With the news of the death of legendary Florida State football coach Bobby Bowden, WPTV.com takes a look back at five of the most memorable wins during his 34 seasons in Tallahassee.
No. 2 FSU (10-0) 24, No. 1 Florida (10-0) 21
Nov. 30, 1996
Doak S. Campbell Stadium
The annual meeting between Florida State and Florida was unique for myriad reasons. First, it brought together two coaching legends -- FSU's Bowden and Florida's Steve Spurrier -- for the seventh time in the intrastate rivalry, but it was the first time the Seminoles and Gators entered the game undefeated. It also marked only the fourth time in college football history that two untied and undefeated teams would meet as No. 1 and No. 2 in the regular-season finale. In fact, the last time an untied and undefeated 1-versus-2 matchup had occurred, the Seminoles were involved. The November 1993 meeting at Notre Dame fell one touchdown short of a Florida State victory and tailback Warrick Dunn -- the featured back who played in both games -- was determined not to let the Seminoles falter again. Dunn rushed for a career-high 185 yards while the defense dominated the Gators, holding Florida's ground game to 81 yards and recording six sacks on eventual Heisman Trophy-winning quarterback Danny Wuerffel. FSU got off to a 17-0 start until the Gators rallied before halftime and closed the gap 17-14. Florida missed two field goals and Bowden later proclaimed the game "the greatest" in the history of the series.
No. 1 FSU (11-0) 46, No. 2 Virginia Tech (11-0)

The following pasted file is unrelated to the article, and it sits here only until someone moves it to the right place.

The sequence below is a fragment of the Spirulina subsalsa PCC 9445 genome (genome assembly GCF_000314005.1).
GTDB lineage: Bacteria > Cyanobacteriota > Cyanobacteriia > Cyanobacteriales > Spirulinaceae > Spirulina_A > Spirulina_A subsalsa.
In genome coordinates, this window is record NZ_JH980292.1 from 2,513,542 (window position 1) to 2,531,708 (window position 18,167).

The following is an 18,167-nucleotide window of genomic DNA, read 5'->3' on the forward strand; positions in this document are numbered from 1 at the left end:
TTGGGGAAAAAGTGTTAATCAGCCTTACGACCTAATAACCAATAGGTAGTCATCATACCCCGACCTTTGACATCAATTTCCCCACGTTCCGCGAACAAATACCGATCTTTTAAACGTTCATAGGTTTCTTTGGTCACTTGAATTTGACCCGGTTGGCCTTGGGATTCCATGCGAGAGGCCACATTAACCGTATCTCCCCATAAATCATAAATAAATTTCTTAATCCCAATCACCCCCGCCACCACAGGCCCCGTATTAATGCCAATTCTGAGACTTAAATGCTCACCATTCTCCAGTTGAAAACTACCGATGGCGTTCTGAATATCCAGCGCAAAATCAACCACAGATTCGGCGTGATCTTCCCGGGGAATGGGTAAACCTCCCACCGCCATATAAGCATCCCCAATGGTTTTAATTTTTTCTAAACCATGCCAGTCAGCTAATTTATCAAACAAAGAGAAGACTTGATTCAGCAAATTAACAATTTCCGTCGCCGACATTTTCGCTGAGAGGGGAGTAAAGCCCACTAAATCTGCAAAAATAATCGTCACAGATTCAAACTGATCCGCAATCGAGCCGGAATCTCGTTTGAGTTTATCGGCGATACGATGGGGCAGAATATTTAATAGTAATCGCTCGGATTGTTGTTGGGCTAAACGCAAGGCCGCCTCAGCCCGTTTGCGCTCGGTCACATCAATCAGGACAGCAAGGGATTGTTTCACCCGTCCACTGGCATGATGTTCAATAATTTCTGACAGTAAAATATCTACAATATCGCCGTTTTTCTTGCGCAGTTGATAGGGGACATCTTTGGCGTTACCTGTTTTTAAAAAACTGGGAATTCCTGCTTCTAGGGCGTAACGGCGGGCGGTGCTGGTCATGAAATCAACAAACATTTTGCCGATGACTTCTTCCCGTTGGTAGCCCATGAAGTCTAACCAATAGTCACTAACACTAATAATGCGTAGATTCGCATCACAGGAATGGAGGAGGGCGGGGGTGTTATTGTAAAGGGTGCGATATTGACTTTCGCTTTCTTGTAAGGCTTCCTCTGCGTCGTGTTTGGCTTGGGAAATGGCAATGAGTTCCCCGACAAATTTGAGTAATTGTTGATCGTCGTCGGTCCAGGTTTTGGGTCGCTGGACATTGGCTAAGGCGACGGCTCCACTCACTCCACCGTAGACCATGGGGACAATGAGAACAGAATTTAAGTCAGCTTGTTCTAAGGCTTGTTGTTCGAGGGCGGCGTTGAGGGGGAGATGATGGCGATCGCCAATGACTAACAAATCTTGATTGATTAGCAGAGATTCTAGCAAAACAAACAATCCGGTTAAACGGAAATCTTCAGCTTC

Jan. 4, 2000
Sugar Bowl | Louisiana Superdome
The Seminoles entered their fourth national championship game in seven seasons undefeated. It was just the third time in school history that FSU ended the regular season without a loss, the others coming during Bowden's watch. Yet in each of the two previous seasons that the Seminoles entered their bowl game undefeated, FSU managed to fall short of an unbeaten season. In this game, however, the Seminoles would do one better when FSU became the first time in college football history to go No. 1 wire-to-wire. Pitted against the explosive mobile Virginia Tech quarterback Michael Vick, the Seminoles scored early on the Hokies before squandering a 28-7 lead and falling behind 29-28 in the final quarter. But FSU rallied for an 18-point fourth quarter behind quarterback Chris Weinke that sealed the deal on a second national championship. Weinke went on to win the Heisman Trophy the following season and the sensational Peter Warrick -- Sugar Bowl MVP -- became a first-round pick of the Cincinnati Bengals in that April's NFL Draft.
No. 1 FSU (10-1) 33, No. 7 Florida (9-1) 21
Nov. 27, 1993
Ben Hill Griffin Stadium at Florida Field